For wholesale items, the outer packaging (i.e., shipping containers used solely for transportation) does not require the mandatory label components, however the inner packaging does.


What is needed to sell a product for foodservice?

For products sold to foodservice, Nutrition Facts may be omitted if the items will be further processed (not sold in the packaging) and do not carry nutrient content or health claims on the label or labeling. However, most manufacturers of foodservice items choose to include nutrition information voluntarily because many of their customers require it to comply with new restaurant menu labeling regulations.


What is needed to sell a product on the Internet or by mail order?

There are no special provisions for Internet/mail order sales. By law, all foods sold in the U.S. must be in full compliance with FDA labeling requirements that are specified in the U.S. Code of Federal Regulations, regardless of the method of sale.


What is needed to sell a product at a farmer's market?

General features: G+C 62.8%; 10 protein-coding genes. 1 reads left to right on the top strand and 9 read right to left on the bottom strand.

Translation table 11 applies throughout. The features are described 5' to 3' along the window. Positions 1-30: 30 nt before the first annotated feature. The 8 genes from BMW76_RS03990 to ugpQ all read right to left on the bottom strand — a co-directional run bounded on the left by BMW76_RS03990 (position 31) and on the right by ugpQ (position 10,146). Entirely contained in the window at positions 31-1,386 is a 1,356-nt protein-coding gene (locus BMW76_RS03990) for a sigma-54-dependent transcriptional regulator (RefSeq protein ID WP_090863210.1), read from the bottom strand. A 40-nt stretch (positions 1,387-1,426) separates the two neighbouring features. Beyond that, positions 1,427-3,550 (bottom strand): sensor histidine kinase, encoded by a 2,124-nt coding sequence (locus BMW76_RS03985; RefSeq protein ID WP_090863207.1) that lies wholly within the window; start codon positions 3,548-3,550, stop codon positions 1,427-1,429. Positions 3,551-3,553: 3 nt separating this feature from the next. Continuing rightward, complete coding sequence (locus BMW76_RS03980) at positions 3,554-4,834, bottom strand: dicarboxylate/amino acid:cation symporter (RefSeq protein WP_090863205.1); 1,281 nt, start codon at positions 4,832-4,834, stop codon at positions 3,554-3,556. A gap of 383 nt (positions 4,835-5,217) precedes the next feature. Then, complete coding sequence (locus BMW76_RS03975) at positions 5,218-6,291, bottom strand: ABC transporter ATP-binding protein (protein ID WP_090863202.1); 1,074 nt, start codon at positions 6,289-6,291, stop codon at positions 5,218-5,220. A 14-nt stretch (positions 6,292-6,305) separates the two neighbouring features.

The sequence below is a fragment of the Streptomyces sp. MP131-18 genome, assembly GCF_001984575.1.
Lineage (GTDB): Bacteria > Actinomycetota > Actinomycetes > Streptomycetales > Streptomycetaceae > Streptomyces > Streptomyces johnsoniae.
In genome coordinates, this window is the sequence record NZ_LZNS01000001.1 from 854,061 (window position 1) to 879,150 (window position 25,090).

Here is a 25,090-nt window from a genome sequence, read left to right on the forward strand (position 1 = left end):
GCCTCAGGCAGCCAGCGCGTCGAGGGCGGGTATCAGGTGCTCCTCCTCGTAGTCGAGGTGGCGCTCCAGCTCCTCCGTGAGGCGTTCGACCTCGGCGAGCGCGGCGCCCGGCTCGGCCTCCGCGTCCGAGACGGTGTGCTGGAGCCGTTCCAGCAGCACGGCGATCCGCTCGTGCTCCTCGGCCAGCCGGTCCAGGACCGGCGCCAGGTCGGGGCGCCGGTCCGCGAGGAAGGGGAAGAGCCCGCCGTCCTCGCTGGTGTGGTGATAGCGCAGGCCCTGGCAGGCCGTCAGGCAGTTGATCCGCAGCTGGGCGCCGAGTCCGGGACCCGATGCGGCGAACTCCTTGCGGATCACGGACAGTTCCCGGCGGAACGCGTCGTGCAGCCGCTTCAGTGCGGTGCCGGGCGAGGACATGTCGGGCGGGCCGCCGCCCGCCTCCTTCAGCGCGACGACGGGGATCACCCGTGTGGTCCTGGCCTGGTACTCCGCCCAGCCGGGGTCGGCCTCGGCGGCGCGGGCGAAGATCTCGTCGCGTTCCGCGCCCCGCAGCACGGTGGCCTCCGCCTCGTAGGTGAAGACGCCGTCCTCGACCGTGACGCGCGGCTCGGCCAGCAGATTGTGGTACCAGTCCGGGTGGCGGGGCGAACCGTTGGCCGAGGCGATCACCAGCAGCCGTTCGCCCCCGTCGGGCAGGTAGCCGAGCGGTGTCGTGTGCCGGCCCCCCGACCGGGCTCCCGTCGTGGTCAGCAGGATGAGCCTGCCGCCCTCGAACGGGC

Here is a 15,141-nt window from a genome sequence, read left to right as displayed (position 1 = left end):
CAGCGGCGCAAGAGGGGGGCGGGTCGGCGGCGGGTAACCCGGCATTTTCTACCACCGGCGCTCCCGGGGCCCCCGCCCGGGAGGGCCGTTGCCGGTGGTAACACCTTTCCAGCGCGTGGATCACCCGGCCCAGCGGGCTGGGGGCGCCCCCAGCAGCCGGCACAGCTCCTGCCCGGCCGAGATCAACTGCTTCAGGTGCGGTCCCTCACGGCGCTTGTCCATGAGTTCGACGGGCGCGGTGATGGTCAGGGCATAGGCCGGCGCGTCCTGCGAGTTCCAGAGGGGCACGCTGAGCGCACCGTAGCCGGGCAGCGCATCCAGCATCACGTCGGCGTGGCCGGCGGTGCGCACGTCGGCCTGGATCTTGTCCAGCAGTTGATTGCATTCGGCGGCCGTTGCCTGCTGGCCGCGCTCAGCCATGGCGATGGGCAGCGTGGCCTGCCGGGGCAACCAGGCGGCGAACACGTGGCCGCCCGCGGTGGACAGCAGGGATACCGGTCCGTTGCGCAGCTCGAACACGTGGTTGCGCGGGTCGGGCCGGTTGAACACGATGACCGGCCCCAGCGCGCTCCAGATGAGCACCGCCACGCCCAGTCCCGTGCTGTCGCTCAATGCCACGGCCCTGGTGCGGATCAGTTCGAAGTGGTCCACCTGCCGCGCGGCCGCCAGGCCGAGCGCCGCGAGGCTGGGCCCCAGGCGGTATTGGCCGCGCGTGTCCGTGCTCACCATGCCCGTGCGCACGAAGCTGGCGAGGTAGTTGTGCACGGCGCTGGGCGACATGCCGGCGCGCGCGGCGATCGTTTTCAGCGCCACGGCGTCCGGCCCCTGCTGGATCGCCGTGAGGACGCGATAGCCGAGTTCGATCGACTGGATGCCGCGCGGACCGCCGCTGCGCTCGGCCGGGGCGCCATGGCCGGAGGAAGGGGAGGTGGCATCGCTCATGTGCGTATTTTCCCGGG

Products sold in farmers markets are required to comply with the same FDA/USDA labeling regulations, unless they qualify for a small business exemption.


What is needed to import a product?

Regardless of whether the product is produced domestically or outside the U.S., FDA/USDA labeling requirements specified in the U.S. Code of Federal Regulations apply.


Is their a small business exemption for manufacturers, packers or distributors?

A low volume exemption from nutrition labeling might apply if the party claiming the exemption employs fewer than 100 full time people and sells fewer than 100,000 units annually in the U.S. For these exemptions, a notice must be filed annually with FDA. There are also exemptions for very small domestic manufacturers, packers and distributors (not importers) with fewer than 10 full time employees who sell less than 10,000 units annually in the U.S. In these circumstances, a notice does not need to be filed with FDA.